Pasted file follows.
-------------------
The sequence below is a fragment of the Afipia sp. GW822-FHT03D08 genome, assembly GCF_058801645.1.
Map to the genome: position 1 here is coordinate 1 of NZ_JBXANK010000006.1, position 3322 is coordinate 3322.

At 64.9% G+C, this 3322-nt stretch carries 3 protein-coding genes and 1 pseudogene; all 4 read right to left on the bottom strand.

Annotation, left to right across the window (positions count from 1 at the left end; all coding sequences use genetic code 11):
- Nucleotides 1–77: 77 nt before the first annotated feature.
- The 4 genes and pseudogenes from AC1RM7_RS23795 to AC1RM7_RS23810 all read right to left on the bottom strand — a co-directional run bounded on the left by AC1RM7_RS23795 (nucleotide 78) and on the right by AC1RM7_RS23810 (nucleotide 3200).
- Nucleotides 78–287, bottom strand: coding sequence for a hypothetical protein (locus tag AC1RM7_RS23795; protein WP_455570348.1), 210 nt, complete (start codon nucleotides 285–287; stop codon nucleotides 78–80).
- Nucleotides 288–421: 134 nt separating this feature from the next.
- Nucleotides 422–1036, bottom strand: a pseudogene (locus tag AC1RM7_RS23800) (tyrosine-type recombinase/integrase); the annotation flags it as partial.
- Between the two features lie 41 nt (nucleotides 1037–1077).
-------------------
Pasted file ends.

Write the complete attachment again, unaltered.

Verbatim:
The sequence below is a fragment of the Afipia sp. GW822-FHT03D08 genome, assembly GCF_058801645.1.
Map to the genome: position 1 here is coordinate 1 of NZ_JBXANK010000006.1, position 3322 is coordinate 3322.

At 64.9% G+C, this 3322-nt stretch carries 3 protein-coding genes and 1 pseudogene; all 4 read right to left on the bottom strand.

Annotation, left to right across the window (positions count from 1 at the left end; all coding sequences use genetic code 11):
- Nucleotides 1–77: 77 nt before the first annotated feature.
- The 4 genes and pseudogenes from AC1RM7_RS23795 to AC1RM7_RS23810 all read right to left on the bottom strand — a co-directional run bounded on the left by AC1RM7_RS23795 (nucleotide 78) and on the right by AC1RM7_RS23810 (nucleotide 3200).
- Nucleotides 78–287, bottom strand: coding sequence for a hypothetical protein (locus tag AC1RM7_RS23795; protein WP_455570348.1), 210 nt, complete (start codon nucleotides 285–287; stop codon nucleotides 78–80).
- Nucleotides 288–421: 134 nt separating this feature from the next.
- Nucleotides 422–1036, bottom strand: a pseudogene (locus tag AC1RM7_RS23800) (tyrosine-type recombinase/integrase); the annotation flags it as partial.
- Between the two features lie 41 nt (nucleotides 1037–1077).